Thinking about electric vehicles and mechanisms for swapping batteries, the idea took off in my head that existing methods of supplying fuels to vehicles are fairly primitive.
Instead of pumping petroleum-type fuel as a continuous stream, why not provide it in discrete units?
Today’s invention is a vending machine for standard-sized jerrycans of fuel. Users can find these located on the edge of town. They roll up, exchange a used can for a new one using their credit card inserted in a slot in the machine. (If their current can isn’t quite empty, they get a credit for the weighed remains, which are automatically pooled within in the machine to fill other cans. These amounts eventually amount to a whole ‘free’ unit of fuel).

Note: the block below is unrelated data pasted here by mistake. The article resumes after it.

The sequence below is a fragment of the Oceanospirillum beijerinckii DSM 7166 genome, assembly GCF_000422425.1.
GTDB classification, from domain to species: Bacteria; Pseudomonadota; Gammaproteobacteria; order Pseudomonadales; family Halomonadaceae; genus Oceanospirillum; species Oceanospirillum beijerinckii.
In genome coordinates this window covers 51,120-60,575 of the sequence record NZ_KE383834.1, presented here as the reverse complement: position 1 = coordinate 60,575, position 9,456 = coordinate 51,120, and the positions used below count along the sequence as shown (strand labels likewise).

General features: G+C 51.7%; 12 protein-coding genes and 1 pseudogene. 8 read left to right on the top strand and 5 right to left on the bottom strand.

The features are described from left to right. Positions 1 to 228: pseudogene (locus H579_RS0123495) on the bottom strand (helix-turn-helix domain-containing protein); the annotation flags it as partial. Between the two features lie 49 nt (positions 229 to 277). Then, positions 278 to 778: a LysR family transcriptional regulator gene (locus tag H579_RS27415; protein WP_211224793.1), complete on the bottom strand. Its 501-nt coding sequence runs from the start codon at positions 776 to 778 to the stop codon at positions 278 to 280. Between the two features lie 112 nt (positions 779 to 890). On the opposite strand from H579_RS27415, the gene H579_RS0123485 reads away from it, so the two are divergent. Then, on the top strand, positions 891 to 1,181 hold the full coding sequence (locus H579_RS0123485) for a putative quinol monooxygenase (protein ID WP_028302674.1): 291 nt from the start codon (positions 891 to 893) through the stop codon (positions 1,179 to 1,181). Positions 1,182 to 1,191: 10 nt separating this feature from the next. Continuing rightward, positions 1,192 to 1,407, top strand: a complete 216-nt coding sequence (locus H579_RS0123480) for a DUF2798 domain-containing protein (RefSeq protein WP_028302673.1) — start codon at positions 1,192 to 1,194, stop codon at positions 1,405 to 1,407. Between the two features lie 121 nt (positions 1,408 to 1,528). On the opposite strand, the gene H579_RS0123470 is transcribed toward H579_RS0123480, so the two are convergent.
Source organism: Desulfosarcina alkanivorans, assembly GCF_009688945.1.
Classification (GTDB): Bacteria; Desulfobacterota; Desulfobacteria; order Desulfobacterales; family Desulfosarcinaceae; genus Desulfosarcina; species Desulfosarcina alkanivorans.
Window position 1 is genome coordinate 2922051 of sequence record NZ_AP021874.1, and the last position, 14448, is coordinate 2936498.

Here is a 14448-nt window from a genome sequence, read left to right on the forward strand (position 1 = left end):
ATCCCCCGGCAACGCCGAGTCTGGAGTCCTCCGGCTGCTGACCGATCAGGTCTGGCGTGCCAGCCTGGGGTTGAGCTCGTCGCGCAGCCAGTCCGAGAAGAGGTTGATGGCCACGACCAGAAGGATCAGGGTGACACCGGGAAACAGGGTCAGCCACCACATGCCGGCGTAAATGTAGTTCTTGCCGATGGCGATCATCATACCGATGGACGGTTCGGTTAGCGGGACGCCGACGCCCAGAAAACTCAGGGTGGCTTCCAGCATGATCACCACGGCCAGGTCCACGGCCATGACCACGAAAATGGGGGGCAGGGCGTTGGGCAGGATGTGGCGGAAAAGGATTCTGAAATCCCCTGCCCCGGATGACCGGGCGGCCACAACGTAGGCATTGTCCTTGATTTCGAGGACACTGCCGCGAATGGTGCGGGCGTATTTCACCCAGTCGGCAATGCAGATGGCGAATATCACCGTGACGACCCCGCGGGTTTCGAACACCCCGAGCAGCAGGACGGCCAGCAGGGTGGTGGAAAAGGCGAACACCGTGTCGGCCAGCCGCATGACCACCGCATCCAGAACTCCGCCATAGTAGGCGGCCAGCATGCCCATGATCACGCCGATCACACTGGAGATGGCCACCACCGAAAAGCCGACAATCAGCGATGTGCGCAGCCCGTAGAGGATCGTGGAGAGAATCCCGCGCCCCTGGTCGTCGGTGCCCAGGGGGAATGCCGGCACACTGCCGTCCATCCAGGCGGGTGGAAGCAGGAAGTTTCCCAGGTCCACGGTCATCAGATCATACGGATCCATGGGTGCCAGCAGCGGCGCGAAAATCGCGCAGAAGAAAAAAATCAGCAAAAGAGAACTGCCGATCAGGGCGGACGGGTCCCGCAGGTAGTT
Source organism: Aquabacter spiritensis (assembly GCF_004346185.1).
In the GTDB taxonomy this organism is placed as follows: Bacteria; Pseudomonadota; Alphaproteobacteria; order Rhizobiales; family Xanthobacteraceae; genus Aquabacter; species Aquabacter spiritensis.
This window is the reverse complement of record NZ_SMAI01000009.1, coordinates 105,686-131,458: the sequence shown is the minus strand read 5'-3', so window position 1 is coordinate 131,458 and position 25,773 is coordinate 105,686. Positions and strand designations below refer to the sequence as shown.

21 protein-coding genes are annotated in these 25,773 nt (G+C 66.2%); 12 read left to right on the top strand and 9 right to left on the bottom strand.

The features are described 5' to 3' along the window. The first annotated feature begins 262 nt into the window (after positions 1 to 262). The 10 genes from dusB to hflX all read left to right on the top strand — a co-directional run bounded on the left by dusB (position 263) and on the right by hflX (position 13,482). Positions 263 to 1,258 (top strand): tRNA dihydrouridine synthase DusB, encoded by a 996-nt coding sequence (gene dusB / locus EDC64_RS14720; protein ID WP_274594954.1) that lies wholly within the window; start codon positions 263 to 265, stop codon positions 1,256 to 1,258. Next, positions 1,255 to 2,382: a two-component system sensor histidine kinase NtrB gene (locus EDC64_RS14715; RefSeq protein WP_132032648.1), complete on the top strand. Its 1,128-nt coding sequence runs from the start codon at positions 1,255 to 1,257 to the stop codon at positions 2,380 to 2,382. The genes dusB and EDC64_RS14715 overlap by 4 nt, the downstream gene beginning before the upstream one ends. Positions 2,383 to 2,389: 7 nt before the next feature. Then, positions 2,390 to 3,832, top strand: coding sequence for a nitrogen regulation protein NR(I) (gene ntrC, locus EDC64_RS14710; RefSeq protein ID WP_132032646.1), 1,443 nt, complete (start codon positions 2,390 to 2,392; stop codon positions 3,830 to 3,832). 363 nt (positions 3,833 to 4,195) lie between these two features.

The can is then stabbed into a connector on board their vehicle. The refuelling time could be under one minute. Once a week, say, a van arrives and replaces a whole machine with one full of new cans.
This has the added benefit that the fuel is kept sealed away from people. It’s also available in smaller, safer amounts, supported by many fewer staff, more locally and with less high-street queueing/disruption.